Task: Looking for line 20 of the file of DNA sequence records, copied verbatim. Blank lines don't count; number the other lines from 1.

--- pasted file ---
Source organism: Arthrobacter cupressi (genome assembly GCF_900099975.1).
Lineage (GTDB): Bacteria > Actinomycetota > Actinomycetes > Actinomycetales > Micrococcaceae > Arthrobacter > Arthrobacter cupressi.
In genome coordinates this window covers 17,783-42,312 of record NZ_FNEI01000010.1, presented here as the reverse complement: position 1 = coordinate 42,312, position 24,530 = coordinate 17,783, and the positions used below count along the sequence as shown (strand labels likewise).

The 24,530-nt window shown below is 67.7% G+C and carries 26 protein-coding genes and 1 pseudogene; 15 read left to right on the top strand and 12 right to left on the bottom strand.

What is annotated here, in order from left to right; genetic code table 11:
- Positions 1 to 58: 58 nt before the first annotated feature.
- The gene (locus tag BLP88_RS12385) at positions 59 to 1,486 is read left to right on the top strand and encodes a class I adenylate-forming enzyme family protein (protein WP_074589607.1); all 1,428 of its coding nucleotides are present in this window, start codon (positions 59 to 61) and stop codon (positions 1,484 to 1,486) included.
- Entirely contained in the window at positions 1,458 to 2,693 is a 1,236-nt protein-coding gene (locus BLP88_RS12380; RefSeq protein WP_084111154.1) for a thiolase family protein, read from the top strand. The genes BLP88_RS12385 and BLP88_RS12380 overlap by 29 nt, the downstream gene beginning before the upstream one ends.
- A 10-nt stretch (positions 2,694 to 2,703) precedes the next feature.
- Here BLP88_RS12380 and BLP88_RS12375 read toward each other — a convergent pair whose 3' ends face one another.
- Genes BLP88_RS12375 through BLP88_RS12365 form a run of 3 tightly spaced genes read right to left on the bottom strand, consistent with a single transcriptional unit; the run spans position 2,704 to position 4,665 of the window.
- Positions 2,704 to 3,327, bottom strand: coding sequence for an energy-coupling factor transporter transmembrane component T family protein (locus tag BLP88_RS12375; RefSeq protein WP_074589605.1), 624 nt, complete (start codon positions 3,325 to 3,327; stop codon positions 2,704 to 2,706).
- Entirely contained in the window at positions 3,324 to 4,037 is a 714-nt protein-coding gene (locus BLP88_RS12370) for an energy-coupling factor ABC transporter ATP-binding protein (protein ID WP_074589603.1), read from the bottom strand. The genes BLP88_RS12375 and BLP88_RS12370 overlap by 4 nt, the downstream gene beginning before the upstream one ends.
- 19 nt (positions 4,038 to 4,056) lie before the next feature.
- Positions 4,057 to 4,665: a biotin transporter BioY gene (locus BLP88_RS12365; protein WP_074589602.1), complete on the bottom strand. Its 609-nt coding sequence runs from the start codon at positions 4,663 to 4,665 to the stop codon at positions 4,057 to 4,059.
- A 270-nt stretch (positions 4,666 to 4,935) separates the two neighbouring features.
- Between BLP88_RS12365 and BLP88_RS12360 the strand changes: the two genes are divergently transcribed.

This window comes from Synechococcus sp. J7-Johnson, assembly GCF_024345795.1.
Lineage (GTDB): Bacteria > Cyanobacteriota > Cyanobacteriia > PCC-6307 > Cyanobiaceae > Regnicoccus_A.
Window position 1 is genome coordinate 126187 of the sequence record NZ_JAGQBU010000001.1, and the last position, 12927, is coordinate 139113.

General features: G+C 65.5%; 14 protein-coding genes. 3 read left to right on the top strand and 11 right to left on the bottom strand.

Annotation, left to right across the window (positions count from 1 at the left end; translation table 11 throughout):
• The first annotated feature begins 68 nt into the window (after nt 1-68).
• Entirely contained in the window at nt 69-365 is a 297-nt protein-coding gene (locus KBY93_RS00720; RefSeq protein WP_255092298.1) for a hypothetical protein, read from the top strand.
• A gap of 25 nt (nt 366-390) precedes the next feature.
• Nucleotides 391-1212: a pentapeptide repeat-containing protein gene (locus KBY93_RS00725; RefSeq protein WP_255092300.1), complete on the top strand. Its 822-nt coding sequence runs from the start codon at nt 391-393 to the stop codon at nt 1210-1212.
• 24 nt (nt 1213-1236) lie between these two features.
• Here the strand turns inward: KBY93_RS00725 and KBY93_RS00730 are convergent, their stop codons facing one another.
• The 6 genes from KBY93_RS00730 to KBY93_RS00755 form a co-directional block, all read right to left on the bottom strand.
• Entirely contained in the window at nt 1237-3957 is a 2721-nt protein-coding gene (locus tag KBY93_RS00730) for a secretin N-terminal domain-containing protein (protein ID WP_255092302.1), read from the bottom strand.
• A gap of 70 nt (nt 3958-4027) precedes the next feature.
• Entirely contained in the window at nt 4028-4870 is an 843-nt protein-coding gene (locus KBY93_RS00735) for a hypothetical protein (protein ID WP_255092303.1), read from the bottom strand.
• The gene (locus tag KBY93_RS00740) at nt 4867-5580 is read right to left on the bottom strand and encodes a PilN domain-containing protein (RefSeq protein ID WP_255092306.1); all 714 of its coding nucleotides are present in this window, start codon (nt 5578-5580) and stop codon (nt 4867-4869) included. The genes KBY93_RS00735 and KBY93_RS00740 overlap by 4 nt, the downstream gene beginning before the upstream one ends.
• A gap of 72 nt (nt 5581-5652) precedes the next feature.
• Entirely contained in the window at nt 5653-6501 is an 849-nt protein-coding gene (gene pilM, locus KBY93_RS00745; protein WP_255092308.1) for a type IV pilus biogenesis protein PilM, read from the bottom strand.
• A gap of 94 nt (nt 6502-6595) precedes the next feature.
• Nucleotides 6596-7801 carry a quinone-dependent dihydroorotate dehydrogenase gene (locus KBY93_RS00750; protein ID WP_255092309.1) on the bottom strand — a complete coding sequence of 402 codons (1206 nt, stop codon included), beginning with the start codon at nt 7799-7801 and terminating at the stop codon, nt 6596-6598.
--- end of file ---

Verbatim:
Window position 1 is genome coordinate 126187 of the sequence record NZ_JAGQBU010000001.1, and the last position, 12927, is coordinate 139113.